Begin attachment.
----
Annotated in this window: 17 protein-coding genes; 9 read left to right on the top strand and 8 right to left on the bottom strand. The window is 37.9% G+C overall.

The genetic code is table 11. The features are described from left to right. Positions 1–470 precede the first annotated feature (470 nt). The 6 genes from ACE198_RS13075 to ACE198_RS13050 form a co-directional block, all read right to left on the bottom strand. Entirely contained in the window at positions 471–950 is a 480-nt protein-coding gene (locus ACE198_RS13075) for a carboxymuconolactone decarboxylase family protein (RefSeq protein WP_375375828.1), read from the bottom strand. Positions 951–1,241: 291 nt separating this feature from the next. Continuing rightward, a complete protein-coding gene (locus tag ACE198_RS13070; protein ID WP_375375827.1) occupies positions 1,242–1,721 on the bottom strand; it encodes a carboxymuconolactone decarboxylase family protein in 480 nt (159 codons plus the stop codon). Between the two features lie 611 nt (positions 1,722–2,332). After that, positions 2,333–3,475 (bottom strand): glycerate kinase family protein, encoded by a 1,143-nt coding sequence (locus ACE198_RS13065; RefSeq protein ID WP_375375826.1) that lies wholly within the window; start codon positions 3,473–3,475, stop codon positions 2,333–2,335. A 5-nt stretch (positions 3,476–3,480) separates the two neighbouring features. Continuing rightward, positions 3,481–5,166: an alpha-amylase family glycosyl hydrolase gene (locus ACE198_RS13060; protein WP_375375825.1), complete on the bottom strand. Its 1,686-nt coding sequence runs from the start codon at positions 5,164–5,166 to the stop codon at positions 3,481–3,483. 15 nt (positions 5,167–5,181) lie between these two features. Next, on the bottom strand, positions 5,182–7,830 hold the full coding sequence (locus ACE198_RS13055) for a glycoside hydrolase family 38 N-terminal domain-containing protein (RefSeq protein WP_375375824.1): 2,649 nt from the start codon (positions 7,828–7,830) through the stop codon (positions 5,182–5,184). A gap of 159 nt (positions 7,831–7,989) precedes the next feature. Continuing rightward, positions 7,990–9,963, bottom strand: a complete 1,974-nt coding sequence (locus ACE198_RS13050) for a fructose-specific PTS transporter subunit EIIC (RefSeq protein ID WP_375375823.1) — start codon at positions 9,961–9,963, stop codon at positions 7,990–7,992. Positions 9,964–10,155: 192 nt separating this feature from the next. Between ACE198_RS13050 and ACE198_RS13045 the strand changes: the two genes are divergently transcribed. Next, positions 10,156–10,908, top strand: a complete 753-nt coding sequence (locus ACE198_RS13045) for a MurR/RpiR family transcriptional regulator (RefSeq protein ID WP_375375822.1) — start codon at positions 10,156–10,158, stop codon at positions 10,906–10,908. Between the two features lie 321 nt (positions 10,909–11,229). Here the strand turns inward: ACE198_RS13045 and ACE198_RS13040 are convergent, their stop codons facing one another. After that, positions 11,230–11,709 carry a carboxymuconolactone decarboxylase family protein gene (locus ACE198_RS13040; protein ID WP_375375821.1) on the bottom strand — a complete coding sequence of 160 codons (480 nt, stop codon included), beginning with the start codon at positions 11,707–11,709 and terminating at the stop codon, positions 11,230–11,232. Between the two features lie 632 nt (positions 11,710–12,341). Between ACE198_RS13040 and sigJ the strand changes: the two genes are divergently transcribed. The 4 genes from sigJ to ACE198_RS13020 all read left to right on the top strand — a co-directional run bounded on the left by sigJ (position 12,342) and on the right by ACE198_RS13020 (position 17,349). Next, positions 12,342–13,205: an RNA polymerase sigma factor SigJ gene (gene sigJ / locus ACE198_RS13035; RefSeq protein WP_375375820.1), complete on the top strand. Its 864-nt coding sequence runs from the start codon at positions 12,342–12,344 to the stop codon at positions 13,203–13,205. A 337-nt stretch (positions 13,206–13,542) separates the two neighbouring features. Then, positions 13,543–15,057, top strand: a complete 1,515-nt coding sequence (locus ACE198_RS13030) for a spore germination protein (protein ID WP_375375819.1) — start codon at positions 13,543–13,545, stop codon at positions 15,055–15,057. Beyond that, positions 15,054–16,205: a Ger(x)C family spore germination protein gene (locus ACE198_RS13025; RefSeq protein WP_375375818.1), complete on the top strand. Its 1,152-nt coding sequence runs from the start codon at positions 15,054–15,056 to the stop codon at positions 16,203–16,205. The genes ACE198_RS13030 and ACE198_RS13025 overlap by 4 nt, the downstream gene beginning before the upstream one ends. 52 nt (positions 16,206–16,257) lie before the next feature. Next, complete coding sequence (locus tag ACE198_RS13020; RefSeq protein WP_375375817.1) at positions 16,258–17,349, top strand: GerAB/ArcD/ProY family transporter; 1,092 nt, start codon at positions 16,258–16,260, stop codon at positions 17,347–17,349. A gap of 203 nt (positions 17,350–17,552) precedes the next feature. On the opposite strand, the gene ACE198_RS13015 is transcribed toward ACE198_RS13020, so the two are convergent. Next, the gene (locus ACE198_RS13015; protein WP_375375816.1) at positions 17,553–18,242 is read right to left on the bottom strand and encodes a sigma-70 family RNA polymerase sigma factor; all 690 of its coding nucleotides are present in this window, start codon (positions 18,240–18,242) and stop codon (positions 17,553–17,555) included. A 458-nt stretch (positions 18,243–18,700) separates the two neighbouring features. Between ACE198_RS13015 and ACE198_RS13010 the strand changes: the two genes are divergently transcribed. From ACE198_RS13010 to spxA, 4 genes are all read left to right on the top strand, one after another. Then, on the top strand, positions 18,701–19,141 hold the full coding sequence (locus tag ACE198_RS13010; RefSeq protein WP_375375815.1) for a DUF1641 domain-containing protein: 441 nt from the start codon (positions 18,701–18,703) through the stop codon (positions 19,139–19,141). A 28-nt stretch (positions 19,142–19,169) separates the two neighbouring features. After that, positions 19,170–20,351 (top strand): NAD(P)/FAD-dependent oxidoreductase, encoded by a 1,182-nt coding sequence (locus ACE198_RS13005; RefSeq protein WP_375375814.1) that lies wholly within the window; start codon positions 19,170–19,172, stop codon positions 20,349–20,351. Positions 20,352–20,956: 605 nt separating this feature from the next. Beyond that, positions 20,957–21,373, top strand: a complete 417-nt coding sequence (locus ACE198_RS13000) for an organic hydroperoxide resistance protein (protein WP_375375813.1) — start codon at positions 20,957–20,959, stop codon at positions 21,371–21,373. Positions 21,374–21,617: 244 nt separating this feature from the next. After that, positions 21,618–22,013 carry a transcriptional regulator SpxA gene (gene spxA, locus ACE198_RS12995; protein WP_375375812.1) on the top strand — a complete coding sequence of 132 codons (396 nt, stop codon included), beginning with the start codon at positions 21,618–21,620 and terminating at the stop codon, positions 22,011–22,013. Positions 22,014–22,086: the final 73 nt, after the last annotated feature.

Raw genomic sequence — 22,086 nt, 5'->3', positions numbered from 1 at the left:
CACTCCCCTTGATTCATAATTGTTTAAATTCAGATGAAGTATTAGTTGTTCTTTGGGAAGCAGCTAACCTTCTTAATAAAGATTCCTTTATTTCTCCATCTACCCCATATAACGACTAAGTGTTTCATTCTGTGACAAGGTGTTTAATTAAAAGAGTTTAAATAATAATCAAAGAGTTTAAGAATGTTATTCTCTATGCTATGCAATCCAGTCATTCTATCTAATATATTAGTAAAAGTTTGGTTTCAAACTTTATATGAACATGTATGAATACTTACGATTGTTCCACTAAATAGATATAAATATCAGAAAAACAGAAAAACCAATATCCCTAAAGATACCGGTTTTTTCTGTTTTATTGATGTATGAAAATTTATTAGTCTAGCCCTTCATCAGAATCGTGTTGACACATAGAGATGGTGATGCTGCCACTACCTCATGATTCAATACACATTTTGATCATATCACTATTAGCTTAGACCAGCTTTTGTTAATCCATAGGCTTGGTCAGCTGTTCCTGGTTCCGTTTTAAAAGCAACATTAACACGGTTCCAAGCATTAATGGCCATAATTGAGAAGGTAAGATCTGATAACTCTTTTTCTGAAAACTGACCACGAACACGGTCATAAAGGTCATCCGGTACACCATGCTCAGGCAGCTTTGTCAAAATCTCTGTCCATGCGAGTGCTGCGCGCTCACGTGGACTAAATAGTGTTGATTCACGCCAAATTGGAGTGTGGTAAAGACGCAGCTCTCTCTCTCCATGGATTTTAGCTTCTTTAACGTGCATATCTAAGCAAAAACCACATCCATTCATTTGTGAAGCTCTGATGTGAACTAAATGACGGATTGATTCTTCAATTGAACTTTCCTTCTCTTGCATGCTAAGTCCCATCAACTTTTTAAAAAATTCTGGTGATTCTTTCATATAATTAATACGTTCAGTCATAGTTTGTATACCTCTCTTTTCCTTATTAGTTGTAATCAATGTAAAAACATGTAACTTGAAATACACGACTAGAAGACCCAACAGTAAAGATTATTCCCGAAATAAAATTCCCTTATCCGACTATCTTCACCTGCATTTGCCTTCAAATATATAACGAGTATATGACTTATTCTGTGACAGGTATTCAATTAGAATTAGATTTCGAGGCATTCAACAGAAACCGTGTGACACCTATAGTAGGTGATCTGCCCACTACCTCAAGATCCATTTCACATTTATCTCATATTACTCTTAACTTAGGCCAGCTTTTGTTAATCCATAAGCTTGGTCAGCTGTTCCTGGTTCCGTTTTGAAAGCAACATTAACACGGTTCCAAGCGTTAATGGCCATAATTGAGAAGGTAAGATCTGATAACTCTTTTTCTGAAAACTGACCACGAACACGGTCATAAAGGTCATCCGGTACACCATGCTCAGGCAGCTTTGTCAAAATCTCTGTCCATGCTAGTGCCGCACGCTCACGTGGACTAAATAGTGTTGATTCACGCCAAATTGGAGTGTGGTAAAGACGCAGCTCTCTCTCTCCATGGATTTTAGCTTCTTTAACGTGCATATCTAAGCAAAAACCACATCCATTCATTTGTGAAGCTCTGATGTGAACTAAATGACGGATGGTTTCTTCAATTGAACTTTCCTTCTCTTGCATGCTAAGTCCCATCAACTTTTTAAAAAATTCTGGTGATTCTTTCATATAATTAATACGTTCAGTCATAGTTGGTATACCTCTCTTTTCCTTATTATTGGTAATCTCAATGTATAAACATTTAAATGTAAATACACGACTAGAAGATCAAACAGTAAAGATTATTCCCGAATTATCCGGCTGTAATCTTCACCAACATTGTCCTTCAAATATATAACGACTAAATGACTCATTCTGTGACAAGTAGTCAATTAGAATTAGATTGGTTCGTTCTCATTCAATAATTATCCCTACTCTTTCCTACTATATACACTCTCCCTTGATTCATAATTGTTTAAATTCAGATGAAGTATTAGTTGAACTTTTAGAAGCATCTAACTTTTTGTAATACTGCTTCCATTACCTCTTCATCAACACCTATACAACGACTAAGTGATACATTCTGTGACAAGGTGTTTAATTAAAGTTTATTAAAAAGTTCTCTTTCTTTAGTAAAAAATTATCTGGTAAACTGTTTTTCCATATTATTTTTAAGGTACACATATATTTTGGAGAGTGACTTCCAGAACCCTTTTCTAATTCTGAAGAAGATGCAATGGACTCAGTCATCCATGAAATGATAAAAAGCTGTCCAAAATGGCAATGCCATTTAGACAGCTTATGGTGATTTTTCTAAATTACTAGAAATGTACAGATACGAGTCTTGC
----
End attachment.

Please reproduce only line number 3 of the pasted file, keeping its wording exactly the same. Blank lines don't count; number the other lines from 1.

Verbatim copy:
Raw genomic sequence — 22,086 nt, 5'->3', positions numbered from 1 at the left: